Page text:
To install everything The National Guard, The Army Corps of Engineers and The Federal Emergency Management Agency (FEMA) worked in unison with the Local #3 electrical workers, as well as the other trades, to prepare to save their fellow New Yorkers. To keep the operation going at all times there were constant shifts in workers to keep them fresh and healthy as well as additional workers on emergency call. My Uncle, Christopher Erikson Business Manager of Local Union #3, along with his son , Christopher Erikson Jr. Business Representative of Local Union #3 for the Jacob Javits Center, also helped by reevaluating the contracts signed by the workers and allowed flexibility in shift times and work hours to alleviate the financial hardship the Javits Center was undergoing while insisting that everyone had appropriate personal protective equipment (PPE) including masks, latex gloves and eye protection.

When the patients arrived they came in through the third floor loading dock where the medics would assess them and then be placed in one of two zones, the recovery area where they would just be monitored or the emergency care area where the patients needed more critical care. In the rooms where the patients stayed they were given a sleeping cot, a chair and an oxygen concentrator as well as other needed equipment. At night the lights are dimmed but never turned off completely and the patients rarely get any silence, instead there is always a quiet murmur in the distance.

As well as turning the Javits center into a field hospital my father was also tasked with working the sound system when The Governor would hold a press conference at the Javits Center. When I asked him how he felt during the program he said: “I felt really nervous and didn’t want to mess up because it feels like the whole world is watching me and even the smallest mistake won’t go unnoticed.” While watching, everything went well and they even used the audio of one conference to make an inspirational video, lifting the spirits of New Yorkers everywhere.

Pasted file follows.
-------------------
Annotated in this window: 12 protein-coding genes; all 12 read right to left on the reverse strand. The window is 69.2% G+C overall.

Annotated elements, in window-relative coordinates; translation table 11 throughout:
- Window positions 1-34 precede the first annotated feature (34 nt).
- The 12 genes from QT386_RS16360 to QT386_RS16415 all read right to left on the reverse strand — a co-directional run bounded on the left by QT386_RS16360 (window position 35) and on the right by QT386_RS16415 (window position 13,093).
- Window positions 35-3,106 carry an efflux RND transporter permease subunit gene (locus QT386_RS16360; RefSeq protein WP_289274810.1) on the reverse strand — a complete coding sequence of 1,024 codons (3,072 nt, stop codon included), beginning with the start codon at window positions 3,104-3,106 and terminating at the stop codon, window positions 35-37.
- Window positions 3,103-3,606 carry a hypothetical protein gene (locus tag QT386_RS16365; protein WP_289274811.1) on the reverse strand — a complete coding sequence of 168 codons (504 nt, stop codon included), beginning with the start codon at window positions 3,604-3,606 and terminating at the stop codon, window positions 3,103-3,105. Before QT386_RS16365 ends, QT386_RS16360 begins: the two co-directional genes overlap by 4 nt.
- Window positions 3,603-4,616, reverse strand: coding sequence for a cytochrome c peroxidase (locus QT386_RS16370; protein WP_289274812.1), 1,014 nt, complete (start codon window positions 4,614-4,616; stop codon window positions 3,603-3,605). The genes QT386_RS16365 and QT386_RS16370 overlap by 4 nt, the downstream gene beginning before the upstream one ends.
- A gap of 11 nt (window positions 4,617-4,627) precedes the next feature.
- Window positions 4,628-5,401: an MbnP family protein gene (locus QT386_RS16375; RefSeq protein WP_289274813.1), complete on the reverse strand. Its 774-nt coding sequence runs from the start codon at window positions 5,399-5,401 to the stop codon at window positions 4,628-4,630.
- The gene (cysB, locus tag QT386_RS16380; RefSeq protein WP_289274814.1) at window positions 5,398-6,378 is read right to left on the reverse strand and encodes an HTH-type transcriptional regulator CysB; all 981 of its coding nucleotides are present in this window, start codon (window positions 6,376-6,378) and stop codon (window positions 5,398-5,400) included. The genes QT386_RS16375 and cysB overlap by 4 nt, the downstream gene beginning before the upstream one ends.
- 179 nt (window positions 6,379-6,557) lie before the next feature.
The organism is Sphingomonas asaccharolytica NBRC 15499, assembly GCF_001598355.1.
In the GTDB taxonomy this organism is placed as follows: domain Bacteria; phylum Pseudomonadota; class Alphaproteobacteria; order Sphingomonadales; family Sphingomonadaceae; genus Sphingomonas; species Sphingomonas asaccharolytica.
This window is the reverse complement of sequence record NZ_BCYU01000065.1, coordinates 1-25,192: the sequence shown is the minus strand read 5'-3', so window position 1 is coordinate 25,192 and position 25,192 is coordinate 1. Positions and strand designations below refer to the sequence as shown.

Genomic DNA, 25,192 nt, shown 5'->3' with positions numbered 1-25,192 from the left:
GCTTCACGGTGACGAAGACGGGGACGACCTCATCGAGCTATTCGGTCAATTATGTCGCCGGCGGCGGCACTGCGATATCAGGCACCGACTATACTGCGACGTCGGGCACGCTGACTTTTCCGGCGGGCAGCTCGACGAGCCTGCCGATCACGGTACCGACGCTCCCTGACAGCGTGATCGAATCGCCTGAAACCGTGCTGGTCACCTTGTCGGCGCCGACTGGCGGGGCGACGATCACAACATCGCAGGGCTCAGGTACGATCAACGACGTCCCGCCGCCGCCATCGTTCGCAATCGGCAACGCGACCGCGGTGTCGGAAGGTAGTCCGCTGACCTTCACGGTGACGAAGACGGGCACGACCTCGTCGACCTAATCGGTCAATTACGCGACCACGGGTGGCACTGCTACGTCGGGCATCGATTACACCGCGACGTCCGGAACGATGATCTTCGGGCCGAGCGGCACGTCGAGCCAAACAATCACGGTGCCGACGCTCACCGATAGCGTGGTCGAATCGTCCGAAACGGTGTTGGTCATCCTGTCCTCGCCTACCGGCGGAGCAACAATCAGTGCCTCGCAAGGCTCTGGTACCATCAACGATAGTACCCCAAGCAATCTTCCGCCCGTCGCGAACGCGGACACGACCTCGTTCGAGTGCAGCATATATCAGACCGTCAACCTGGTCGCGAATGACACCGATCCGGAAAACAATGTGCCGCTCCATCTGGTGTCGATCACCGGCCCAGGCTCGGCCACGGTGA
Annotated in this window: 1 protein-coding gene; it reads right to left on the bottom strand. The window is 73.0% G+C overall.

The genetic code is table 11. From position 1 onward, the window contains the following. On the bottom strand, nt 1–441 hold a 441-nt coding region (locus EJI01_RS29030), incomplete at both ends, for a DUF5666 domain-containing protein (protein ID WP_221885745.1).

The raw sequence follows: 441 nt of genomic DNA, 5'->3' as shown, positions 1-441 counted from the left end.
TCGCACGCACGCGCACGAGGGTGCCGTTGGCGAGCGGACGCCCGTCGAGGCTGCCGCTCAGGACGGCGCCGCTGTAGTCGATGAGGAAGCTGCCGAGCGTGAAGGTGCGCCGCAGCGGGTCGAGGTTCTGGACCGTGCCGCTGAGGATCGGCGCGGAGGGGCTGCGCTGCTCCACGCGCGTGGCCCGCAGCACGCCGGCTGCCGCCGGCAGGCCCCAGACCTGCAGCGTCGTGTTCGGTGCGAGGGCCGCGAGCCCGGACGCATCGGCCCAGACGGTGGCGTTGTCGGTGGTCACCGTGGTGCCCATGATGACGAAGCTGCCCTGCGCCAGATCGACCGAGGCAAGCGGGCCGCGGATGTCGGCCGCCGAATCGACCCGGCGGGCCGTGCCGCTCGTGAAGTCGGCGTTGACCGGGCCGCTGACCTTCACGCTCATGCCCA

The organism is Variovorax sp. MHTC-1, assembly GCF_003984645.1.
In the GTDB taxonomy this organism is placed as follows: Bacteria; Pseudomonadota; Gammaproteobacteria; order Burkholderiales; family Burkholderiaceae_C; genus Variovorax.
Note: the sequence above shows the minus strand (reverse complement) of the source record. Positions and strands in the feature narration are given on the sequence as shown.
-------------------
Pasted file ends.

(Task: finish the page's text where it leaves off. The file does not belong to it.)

As we continue to see the fight against COVID-19, looking at my father always reminds me there are silent heroes that are putting their lives in danger everyday to make sure all hospitals, including the makeshift ones, are running efficiently. We clap for doctors, nurses, and first responders, let us all remember that there are others in the shadows that we clap for too.

We are always looking for more ways to share the great podcasts we feature every day in our Current Events collection at Listenwise. Recently, with the closure of schools, we realized it’s more important than ever to give students a variety of ways to connect with these stories. How could we make it easier and require less bandwidth?

The answer: The Listenwise News Bites Podcast

We select three of the best stories from our recent current events and turn them into a weekly podcast with thought-provoking questions posed to the listener. The podcast is hosted by veteran public radio reporter (and founder of Listenwise) Monica Brady-Myerov. It features primarily stories from NPR, a leader in balanced reporting. The podcast format offers a few advantages over listening on the Listenwise website or a mobile device. 

  • Low Bandwidth – Accessing a podcast on a smartphone requires minimal bandwidth over a short period of time. Once you’ve downloaded the episode, you can listen off-line. This is great for students who have limited access to broadband internet and might be using hotspots for internet access. And if they subscribe through the Apple app (or wherever they get their podcasts), your students will be delivered an episode weekly.
  • Independent Listening – The podcast inspires independent listening. Teachers or parents don’t need to assign the podcast, as they would on the Listenwise platform. We know the engaging, funny, and informative stories will keep young listeners interested in listening on their own.
  • Thought-provoking – Listenwise is produced by the same curriculum developers who bring you the listening comprehension and discussion questions and teacher resources on the Listenwise platform. Each story in the podcast is followed by a question for student reflection, such as, “What can you do to help people during the coronavirus pandemic?” 
  • Relevant and Fun – Informative, engaging podcast stories are curated for kids ages 7-18. Currently, many stories are related to the coronavirus pandemic in some way. Each podcast episode also features a 30-second Weird News story that is unexpected and funny. Did you hear the one about the falling iguanas? Or how alligators can help you keep your social distance? 

If you are a parent looking for informative podcasts that won’t feel like school, you will love the Listenwise News Bites Podcast. If you are a teacher who wants to give your students something fun AND educational to do over the summer, tell them to download the podcast today on Apple Podcasts!